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Rev. T. D. Fosbrooke
John Bennett, Esq.
With the last-named county terminates the list of contributors communicated by Mr. Britton. The correspondents of several subsequent Editors, or those who particularly favoured their enquiries, are thus gratefully enumerated; and, in regard to some counties, acknowledgments are due to noblemen and gentlemen whose name the Editor of the Introductory Volume has not the opportunity of recording.
MIDDLESEX, George Gostling, Esq. (The County separate from Josiah Boydell, Esq. London) comprised in one Thomas Willan, Esq. Volume, written by Mr. J. James Hall, Esq. Norris Brewer.
Edward Hogg, Esq. His Grace the DUKE OF North-|J. W. Freshfield, Esq. UMBERLAND
John Nichols, Esq. The Right Hon. Lord North- Thomas Fisher, Esq. wick
J. J. Park, Esq. author of the The Right Hon. Sir Joseph History of Hampstead Banks, Bart, K.B.
Mr. Faulkner, author of the Rev. Henry Drury
Histories of Chelsea and Edmund Dwyer
Fulham George Byng, Esq. M.P. Mr. Nelson, author of the HisJohn Walker, Esq.
tory of Islington
NORTHUMBERLAND. | The Rev.- Pritchard R. SPEARMAN, Esq.
J. Joyce W. Heron, Esq.
- Nash Dr. Patterson
T. Ellis Mr. John Adamson
C. Winstanley Mr. John Murray
Thomas Hall, Esq. Harpsden Mr. John Chaloner
John Hanscomb, Esq. Bell NOTTINGHAMSHIRE. | Hatch Rev. Archdeacon Eyre Richard Davis, Esq. Grove Rev. John Staunton, D.D. Cottage, topographer to his J. Stretton, Esq.
Majesty Mr. G. Stretton
James Taylor, Esq. Wargrave,
Mr. John Hollier, Thame
Mr. D. Moore, Thame
The Rev. J. Francis, of BurThe Rev. Bulkeley Bandinel, ford, communicated some inM.A. Keeper of the Bodleian
formation relating to that Library
town and its neighbourhood The Rev. E. G. Walford, chaplain to the Earl of Guilford.
RUTLANDSHIRE. The Rev. W. Woolston
A. E. Howman Thomas Barker, Esq.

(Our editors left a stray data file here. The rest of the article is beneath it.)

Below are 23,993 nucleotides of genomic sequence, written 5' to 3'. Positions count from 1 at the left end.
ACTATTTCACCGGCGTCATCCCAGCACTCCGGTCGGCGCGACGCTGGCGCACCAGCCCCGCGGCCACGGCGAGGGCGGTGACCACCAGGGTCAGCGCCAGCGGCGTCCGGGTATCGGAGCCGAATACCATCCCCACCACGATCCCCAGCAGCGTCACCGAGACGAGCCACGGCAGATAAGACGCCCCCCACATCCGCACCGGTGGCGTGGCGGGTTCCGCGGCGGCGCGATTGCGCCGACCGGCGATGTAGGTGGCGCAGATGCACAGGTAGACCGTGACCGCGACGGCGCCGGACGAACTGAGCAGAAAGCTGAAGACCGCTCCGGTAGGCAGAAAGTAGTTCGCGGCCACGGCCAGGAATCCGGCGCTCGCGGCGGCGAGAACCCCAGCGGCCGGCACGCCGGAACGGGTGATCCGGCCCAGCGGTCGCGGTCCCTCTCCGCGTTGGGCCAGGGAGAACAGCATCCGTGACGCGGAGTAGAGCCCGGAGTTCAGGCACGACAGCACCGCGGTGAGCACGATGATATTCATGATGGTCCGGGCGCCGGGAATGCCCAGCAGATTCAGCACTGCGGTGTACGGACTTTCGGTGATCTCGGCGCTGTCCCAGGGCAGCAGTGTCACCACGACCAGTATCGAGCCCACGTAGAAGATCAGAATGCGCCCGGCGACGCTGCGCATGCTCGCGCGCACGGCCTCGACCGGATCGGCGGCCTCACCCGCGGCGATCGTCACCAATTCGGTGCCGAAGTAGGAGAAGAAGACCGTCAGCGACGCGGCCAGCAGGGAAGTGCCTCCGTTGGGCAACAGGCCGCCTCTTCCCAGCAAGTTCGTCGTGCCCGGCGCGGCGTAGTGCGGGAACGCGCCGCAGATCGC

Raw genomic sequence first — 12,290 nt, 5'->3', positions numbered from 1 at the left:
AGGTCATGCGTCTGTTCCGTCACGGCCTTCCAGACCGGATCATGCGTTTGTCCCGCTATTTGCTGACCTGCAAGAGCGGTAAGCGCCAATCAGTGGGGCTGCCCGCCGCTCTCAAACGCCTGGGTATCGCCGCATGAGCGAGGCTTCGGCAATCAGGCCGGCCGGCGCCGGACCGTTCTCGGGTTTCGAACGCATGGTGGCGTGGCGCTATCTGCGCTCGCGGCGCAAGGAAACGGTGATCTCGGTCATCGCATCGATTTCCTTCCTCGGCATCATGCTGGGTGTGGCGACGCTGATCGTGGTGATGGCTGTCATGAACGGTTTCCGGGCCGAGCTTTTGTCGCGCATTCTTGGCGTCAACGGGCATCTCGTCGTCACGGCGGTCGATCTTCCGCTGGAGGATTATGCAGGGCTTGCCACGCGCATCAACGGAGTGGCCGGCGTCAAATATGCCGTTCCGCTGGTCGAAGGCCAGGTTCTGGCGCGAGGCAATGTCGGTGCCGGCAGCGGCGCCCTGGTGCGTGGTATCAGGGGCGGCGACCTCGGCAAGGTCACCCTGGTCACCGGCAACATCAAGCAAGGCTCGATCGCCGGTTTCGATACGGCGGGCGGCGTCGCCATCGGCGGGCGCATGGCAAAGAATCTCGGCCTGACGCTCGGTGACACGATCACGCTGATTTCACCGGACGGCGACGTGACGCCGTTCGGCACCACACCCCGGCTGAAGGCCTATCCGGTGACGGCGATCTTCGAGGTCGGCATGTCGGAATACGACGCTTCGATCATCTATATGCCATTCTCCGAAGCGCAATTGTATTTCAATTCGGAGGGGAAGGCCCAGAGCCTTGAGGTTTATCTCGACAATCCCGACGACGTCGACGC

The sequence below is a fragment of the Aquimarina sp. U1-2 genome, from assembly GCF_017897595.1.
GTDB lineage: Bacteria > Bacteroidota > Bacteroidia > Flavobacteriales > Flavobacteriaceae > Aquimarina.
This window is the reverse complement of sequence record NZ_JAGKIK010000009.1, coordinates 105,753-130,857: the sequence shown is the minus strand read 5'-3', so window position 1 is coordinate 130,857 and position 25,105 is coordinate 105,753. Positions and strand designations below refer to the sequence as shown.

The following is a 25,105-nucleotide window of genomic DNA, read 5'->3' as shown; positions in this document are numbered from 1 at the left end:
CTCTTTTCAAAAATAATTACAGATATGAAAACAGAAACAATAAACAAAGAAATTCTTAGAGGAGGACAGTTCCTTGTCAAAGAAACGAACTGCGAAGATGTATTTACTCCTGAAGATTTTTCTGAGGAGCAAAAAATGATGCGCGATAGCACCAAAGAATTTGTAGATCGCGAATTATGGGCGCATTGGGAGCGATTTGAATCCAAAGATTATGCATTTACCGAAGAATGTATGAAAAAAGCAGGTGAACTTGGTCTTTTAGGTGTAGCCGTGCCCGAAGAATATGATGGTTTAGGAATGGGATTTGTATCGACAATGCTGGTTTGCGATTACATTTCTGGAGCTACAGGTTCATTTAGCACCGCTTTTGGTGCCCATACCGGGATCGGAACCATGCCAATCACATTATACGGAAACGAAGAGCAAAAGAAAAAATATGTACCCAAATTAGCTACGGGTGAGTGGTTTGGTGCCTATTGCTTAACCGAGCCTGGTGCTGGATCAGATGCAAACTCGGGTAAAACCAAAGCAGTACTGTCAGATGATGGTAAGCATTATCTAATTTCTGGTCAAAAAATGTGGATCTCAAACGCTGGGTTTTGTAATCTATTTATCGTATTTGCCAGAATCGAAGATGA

'The Editor of the “ Beauties” for SHROPSHIRE, SOMERSETSHIRE, and STAFFORDSHIRE, thus collectively enumerates the principal correspondents in regard to those parts of the work.
The Rev. Hugh Owen, M.A. Mr. D. Parkes, of Shrewsbury
Vicar Apostolic of the Mid- | John Halme, M. D.
William Sneyd, Esq.
The Earl of Warwick
The late Duke of Devonshire The Earl of Craven
The Earl of Carlisle Rev. Dr. Parr
Lord Grantham Rev. Jolin Kendall
Right Honi, John Smith F. Parker Newdigate, Esq. Hon. William Stourton Mr. John Nickson, of Coventry Very Rev, the Dean of PeterHenry Hakewill, Esq.
borough R. B. Wheler, Esq. author of Very Rev. the Deau of Ripou “the History and Antiquities Sir Henry Vavasour, Bart.
of Stratford upon Avon” Sir Francis Wood, Bart.
Charles S, Duncoinbe, Esq.
Thomas Thompson, Esq. M.P. WESTMORLAND.
Henry B. Barnard, Esq.
Mr. Alderman Peacock, York Right Hon. Earl of Lonsdale
Marinaduke Constable Maxwell, Rev. George Barrington
Esq. of Everingham
Marmaduke Constable, Esq. of
T. Hinderwell, Esq.
Edward Topham, Esq.
J. H. Maw, Esq.
Brian Cook, Esq. Mrs. Atkinson
Colonel Wroughton Matthew Atkinson, Esq. Colonel Wrightson George Gibson, Esq.
Colonel Vavasour Alderman Pennington, of Ken- T. Clarridge, Esq.
John Lee, Esq.,Mr. Harrison, of Kendal
Christopher Alderson, Esq. Mr. Hutton, of the Museum,
| Thomas Langhorne, Esq. Keswick
T. . Billam, Esq.
Grey, Esq. WORCESTERSHIRE.
- Billam, M.D. The Lady Viscountess Beau- William Payne, Esq. champ
| Rev. Francis Wrangham, F.R.S. George Dixon
Rev. J. Io.n
| Mr. Heurtley
Thomas Johnes, Esq. of Ha.
The death of the Rev. John Evans, Editor of the Seventeenth Volume of the BEAUTIES, comprising an account of NORTII WALES, has deprived us of an opportunity of recording the names of those gentlemen who afforded informa. tion in regard to that division of the principality.
NGLAND and Wales comprehend such parts of the island of U Great Britain, as are south of the Cheviot Hills, and an arbitrary line drawn from Solway Firth to the river Tweed. These districts are finely diversified in character; and partake, in the Cambrian, or western division, of the mountainous rude grandeur of the tracts to the north of the line of boundary. In other directions they are rich in a graceful succession of hill and vale; the former being in partial instances only too steep for cultivation, and the lowlands almost invariably fertile, or capable of responding to the efforts of the Agriculturalist.
England is famed for an abundance of wood, distributed in ornamental proporlions; and numerous rivers afford great facilities of inland navigation, whilst their diffusive and winding courses are favourable to the picturesque adornment of the country. Although the metals deemed precious are rarely found in England or Wales, those which are useful to the real wants of man are discovered in salutary plenty; and have, from the earliest recorded period, formed a source of moral energy to the Briton, by propelling him to exertions of industry, and by leading him to habits of Commercial interchange.
But, however estimable may be the natural capacities of a country, its real beauties are to be sought in the progress of mind amongst its inhabitants. The source of opulence is but the